Finishing off the ’00 Trip

It’s funny how your impression of things or events change over time.

I say this because I was doing a bit of architect research over at, a nice Golf Magazine-sponsored reference site for courses. While looking at the courses I played on this trip, I realized that I had made comments back in 2000 on each of the courses we played.

Of course, I had nothing but positive things to say about Cog Hill at the time!!! Weird. I even noted that “the staff is genuinely interested in making sure you enjoy the experience”!

I wonder if I meant GENERALLY interested…

I did mention the fact that the bunkers were poorly maintained and that the greens hadn’t been cut but I still gave them a 4 out of 5 for conditioning.

Well, I’m a much harsher critic six years later.

I’m a lot more experienced as well, having played a great deal of excellent golf courses in the past half decade so my expectations have increased.

Anyway, back to the trip.

We moved on to Ohio for our last three rounds of golf. The centerpiece of the vacation was an INDY Car Race in Lexington, Ohio – the guy who planned the vacation was a huge CART fan and had full paddock passes for all four of us for the entire weekend, including practice runs, qualifying and the actual races (there’s an INDY ‘Lights’ competition as well).

We played the Maumee Bay Resort, shown above, in Oregon, Ohio first (Arthur Hills – 1990), a links-style design right in the middle of a state park. I loved the place back then (all fives at!) but in reality it’s just a run-of-the-mill type of design. Nothing really memorable except for some variety on the green complexes. It doesn’t help that I shot an 85 out there!

We played Punderson State Park GC next, in Newbury, Ohio, a pleasant parkland course designed by Jack Kidwell in 1969. A well-conditioned course and fantastic value ($25 or so) and it has a couple of great holes, most notably the par four eighth.

The 420 yard dogleg right is intimidating off the tee, due to the tree-lined fairway. There is also a bunker on the left side in the landing area off the tee that acts as a target bunker. The second shot is played over a large pond to a small, very undulating green. Pretty hole.

I ended up shooting an 81 even though I hit 10 greens in reg. It didn’t help that I had 35 putts for the round.

The final round was scheduled for Pebble Creek Golf Club in Lexington. The William Mitchell design (1974) is decidedly unremarkable but my round there certainly wasn’t!

I came out of the gates quickly, sinking a 25 footer on the short par five 1st hole for EAGLE and the game was on! I threw one birdie and two bogeys in there on the front side for a -1 35. I was still one under when we hit the relatively easy 14th, a 391 yard par four. I ended up hitting my approach into the greenside bunker and bogeyed the hole to move back to even on the day.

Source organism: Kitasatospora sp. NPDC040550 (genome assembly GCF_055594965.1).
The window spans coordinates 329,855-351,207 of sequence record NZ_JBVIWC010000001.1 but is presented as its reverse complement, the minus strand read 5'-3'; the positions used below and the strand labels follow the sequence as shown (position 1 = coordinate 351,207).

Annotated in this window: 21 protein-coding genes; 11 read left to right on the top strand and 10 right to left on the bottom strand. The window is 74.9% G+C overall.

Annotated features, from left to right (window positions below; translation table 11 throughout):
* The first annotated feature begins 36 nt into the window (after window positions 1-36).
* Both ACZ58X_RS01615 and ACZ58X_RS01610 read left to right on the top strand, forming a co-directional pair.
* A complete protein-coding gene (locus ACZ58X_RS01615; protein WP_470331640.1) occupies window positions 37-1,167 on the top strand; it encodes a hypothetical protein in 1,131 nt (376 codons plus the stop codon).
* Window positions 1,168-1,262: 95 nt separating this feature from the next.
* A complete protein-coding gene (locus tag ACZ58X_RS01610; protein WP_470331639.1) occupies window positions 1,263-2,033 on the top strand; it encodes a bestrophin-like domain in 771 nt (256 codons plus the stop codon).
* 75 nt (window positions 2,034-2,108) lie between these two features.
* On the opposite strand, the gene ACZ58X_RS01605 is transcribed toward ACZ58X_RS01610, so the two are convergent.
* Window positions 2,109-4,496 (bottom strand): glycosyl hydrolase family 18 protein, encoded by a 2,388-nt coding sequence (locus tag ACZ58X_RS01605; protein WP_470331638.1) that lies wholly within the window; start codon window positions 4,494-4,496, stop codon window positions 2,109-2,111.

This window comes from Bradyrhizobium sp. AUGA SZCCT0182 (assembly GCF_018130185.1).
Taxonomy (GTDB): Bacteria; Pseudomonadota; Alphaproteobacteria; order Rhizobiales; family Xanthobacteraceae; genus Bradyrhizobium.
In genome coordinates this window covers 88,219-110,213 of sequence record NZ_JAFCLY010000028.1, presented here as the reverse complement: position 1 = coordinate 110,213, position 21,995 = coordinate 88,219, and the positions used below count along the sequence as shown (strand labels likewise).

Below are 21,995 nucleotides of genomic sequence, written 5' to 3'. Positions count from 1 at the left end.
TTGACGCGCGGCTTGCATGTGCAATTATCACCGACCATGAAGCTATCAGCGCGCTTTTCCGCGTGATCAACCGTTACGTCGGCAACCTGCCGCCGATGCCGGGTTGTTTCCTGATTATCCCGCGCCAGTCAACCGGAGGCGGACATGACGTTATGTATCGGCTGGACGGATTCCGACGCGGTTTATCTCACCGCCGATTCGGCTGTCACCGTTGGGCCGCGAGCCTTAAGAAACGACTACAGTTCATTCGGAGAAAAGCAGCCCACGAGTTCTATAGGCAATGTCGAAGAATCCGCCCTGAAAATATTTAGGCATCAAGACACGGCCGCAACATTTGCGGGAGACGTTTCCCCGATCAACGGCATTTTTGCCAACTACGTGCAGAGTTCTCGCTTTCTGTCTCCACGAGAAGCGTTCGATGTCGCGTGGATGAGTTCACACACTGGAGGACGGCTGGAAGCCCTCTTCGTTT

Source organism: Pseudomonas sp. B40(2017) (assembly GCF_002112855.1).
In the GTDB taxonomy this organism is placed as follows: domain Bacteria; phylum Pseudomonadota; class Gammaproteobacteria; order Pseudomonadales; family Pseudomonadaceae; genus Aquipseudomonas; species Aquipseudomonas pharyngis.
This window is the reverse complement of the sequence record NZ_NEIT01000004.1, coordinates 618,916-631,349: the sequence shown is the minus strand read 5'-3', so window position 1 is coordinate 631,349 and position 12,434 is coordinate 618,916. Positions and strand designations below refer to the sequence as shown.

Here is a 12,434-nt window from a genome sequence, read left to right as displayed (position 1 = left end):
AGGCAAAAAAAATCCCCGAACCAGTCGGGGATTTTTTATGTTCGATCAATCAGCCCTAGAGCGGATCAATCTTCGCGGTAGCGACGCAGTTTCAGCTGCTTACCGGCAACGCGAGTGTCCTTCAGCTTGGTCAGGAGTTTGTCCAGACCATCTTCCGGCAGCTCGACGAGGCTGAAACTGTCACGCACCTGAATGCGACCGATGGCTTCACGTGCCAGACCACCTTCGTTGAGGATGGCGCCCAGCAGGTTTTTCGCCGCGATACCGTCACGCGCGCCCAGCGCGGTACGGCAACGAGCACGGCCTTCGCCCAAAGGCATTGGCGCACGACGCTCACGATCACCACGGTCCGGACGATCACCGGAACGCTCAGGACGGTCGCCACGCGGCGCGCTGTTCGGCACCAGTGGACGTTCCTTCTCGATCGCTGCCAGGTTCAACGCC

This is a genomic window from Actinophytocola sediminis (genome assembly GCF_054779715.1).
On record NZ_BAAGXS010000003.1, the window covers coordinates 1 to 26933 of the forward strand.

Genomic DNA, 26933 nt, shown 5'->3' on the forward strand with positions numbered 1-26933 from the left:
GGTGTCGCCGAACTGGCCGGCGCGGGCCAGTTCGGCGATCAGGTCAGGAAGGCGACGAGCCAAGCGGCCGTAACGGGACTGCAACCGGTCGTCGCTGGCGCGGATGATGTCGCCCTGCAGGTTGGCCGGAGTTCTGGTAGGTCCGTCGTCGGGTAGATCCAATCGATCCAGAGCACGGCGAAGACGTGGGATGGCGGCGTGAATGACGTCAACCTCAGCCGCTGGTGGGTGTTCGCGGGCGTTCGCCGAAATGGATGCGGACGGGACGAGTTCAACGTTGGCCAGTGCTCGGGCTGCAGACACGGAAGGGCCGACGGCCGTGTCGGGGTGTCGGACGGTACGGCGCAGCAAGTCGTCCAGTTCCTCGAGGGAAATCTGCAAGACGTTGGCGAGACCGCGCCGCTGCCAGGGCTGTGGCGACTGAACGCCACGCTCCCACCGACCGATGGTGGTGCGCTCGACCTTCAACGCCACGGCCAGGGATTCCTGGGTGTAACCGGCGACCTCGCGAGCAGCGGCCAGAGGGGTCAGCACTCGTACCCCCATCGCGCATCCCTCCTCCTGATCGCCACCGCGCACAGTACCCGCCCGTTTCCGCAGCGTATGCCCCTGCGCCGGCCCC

My career best score at the time was 73, likely shot years earlier. Needless to say, I was nervous as hell the whole back nine.

I was even when I hit the uphill 534-yard par five 17th, a hole that doglegs 90 degrees to the right just past the landing area off the tee. I drove it perfectly, laid up to about 90 yards and then threw a dart at the green with my wedge, the ball stopping about 8 feet away.

In she went for the birdie!

My buddy Rick asked if I was even for the day.

“One under”, I muttered, trying DESPERATELY to get the score out of my mind.

The 18th is a pretty easy finisher, a 356 yard uphill par four. There is a creek that runs across the fairway about 180 yards from the tee but that shouldn’t be a problem for any well-struck ball.

I took out my two iron and hammered it right down the pipe. Whew! Mission accomplished.

I had about an 8-iron left and slightly pulled the approach but it caught the fringe, leaving me with a difficult 30 foot downhiller.

I was shaking like you wouldn’t believe. I completely choked on the putt, running it about 7 feet by.

7 feet for my first ever sub-par round.

I didn’t even scare the hole.

Three putts on 18 for a 72 and I was completely inconsolable, even though I had shot a personal best. Thankfully, I got over it quickly and posed for a photo with the scorecard in hand. I have that photo and scorecard mounted in my office.

It took five years before I would better that score and those rounds have been documented on this site already (68, 71 and 71 in September 2005).

Here’s hoping for a 67 sometime in ’06!!!

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